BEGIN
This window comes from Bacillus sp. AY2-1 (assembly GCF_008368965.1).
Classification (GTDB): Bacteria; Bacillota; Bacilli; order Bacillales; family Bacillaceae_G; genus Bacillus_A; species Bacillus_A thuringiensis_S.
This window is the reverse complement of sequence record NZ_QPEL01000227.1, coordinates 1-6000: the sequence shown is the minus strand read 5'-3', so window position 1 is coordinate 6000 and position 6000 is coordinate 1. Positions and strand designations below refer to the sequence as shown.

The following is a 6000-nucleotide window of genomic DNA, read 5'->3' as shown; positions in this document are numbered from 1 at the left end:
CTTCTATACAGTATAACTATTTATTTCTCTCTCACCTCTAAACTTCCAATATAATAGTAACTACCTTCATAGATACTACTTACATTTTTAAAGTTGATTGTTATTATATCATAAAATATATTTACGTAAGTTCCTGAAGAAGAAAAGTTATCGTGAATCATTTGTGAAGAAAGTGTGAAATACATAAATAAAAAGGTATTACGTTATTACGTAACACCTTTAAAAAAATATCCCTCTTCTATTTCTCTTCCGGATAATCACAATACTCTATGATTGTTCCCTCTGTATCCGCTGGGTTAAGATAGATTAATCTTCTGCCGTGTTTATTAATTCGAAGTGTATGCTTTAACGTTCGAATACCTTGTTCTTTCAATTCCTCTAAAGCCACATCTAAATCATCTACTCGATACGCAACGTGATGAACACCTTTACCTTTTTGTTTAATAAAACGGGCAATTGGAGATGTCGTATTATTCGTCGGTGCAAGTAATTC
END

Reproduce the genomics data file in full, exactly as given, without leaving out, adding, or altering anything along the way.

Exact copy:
This window comes from Bacillus sp. AY2-1 (assembly GCF_008368965.1).
Classification (GTDB): Bacteria; Bacillota; Bacilli; order Bacillales; family Bacillaceae_G; genus Bacillus_A; species Bacillus_A thuringiensis_S.
This window is the reverse complement of sequence record NZ_QPEL01000227.1, coordinates 1-6000: the sequence shown is the minus strand read 5'-3', so window position 1 is coordinate 6000 and position 6000 is coordinate 1. Positions and strand designations below refer to the sequence as shown.

The following is a 6000-nucleotide window of genomic DNA, read 5'->3' as shown; positions in this document are numbered from 1 at the left end:
CTTCTATACAGTATAACTATTTATTTCTCTCTCACCTCTAAACTTCCAATATAATAGTAACTACCTTCATAGATACTACTTACATTTTTAAAGTTGATTGTTATTATATCATAAAATATATTTACGTAAGTTCCTGAAGAAGAAAAGTTATCGTGAATCATTTGTGAAGAAAGTGTGAAATACATAAATAAAAAGGTATTACGTTATTACGTAACACCTTTAAAAAAATATCCCTCTTCTATTTCTCTTCCGGATAATCACAATACTCTATGATTGTTCCCTCTGTATCCGCTGGGTTAAGATAGATTAATCTTCTGCCGTGTTTATTAATTCGAAGTGTATGCTTTAACGTTCGAATACCTTGTTCTTTCAATTCCTCTAAAGCCACATCTAAATCATCTACTCGATACGCAACGTGATGAACACCTTTACCTTTTTGTTTAATAAAACGGGCAATTGGAGATGTCGTATTATTCGTCGGTGCAAGTAATTC